JJ Kardwell is a featured contributor to Predictive Analytics Deconstructed: A Super-Simple Recipe for Marketing Success report.
Here's the complete contribution:
Recently, we've seen a number of significant transactions in the B2B data and predictive marketing space: DiscoverOrg acquired RainKing, ZoomInfo was acquired by private equity firm Great Hill Partners, and ESW Capital acquired Infer. This spate of M&A is not unexpected – it’s a harbinger of things to come. Quite simply, companies in the predictive analytics space need to be more data-centric and offer more assurances that their view of prospects is accurate.
Predictive analytics and applied artificial intelligence promises to make marketing and sales better, smarter, faster and, most importantly, more personalized. The technology is moving from easing execution to now supporting go-to-market decision making. So sales and marketing teams will be looking for not only “predictive” and “AI-assisted” capabilities but also looking for tech providers to help them seamlessly execute strategy across their go-to-market teams.
Insights that power the selection of target accounts are also valuable for demand generation, sales development and sales team members to help them craft relevant, personalized outreach needed for emails, calls and meetings (saving hours of prep).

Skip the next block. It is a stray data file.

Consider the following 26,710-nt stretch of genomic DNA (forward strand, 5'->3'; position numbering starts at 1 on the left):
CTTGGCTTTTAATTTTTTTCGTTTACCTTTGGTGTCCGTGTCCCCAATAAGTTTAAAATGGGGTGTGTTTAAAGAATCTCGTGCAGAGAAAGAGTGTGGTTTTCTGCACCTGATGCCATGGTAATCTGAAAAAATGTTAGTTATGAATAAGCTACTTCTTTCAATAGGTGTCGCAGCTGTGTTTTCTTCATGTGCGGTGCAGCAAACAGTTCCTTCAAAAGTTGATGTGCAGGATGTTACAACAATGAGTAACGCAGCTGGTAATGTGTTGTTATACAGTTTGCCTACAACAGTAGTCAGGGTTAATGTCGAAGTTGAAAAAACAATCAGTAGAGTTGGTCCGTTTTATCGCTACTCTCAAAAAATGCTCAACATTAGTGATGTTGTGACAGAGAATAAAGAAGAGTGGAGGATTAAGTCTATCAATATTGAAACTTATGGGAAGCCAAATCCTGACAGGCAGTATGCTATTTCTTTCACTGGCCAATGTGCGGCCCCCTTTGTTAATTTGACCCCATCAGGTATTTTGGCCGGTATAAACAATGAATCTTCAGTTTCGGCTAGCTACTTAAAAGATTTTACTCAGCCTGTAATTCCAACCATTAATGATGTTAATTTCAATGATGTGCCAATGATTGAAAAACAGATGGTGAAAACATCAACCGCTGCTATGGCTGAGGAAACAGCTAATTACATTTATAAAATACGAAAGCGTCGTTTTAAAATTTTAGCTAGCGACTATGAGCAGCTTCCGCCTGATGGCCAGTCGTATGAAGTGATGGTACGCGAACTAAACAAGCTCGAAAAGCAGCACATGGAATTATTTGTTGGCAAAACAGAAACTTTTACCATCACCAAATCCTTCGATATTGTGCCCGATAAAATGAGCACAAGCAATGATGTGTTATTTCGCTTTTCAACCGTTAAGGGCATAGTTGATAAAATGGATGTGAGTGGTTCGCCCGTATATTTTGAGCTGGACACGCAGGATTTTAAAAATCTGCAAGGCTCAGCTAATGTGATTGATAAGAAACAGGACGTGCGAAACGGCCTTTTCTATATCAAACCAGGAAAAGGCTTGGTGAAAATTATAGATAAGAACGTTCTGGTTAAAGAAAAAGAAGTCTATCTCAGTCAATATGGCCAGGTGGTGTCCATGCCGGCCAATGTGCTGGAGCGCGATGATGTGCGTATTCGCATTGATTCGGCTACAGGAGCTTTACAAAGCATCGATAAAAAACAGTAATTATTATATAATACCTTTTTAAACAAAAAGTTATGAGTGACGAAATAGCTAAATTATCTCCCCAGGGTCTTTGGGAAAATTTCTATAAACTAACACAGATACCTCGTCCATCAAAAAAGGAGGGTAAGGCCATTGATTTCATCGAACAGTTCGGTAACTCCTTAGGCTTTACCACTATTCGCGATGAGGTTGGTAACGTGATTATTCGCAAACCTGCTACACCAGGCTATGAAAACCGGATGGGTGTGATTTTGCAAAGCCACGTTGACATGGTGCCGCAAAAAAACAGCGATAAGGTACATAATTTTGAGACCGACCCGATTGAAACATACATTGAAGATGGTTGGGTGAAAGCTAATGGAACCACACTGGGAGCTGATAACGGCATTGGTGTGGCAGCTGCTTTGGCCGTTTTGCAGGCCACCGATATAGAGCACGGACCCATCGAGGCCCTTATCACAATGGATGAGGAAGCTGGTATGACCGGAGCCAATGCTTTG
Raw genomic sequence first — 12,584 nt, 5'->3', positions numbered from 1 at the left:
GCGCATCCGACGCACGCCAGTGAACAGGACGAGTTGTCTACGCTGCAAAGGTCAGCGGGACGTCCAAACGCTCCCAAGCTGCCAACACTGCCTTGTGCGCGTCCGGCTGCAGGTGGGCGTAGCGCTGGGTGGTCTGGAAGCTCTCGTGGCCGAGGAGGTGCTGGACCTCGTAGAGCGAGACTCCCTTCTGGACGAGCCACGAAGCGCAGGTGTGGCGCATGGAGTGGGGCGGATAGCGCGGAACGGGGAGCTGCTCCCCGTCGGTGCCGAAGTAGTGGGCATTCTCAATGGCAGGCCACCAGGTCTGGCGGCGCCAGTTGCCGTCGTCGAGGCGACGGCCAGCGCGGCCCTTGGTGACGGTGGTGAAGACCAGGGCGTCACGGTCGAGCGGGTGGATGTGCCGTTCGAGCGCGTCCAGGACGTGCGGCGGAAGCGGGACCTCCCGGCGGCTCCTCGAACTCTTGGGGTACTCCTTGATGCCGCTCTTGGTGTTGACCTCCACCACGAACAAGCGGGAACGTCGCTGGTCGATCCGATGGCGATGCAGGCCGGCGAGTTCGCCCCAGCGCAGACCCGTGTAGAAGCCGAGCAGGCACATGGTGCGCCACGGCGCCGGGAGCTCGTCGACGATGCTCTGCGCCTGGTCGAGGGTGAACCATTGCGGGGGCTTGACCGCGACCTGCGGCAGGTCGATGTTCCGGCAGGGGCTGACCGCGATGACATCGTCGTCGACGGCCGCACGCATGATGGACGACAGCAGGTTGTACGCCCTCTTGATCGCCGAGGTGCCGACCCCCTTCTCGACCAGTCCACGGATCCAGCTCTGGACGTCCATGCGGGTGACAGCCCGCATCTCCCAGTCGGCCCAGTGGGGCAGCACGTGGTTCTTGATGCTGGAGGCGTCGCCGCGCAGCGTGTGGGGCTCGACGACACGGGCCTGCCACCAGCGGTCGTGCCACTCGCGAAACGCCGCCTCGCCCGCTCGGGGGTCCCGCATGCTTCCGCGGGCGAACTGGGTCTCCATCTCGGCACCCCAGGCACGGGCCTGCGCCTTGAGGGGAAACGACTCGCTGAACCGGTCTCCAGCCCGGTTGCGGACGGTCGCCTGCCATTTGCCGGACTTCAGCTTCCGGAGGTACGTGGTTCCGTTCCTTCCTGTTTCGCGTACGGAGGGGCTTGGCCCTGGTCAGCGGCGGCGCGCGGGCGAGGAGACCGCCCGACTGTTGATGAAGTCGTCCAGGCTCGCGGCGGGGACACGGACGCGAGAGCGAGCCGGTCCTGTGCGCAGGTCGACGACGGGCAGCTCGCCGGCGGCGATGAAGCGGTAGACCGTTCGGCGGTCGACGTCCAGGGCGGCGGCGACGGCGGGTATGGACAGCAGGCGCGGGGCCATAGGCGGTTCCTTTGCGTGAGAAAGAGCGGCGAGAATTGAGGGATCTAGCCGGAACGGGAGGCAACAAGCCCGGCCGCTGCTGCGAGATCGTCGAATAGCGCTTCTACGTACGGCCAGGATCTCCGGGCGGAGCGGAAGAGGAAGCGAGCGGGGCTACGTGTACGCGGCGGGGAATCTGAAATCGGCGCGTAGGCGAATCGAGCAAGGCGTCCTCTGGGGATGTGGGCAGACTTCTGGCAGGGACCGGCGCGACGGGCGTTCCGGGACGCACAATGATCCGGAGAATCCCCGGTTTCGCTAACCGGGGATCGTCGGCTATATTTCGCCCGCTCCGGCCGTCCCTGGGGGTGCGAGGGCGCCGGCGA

The most important element is that the data that goes into anything predictive or AI-driven is accurate, in-depth and up to date. That’s hard to do, and companies that get it right will win. Successful companies have to be able to execute at all levels of the data, data science, and application stack. Success requires both big-picture vision and disciplined execution. Companies must build the application, design with intuitive UI/UX, harness a torrent of current and robust data, and have automated data science so that it stays that way, while also designing and managing a big data architecture to deliver it all at scale. Without all four, predictive companies and applications won’t be successful.
The final piece is agility: Look for more intuitive, self-serve platforms, plugged into or replacing legacy elements of the tech stack, and seamlessly integrated. Customers will demand this — they can’t afford to wait weeks or months for tech teams or providers to crunch the answers. They need to be able to move quickly and see immediately verifiable results, and the pace will continue to accelerate because of the intelligence and learning loop that AI makes possible.
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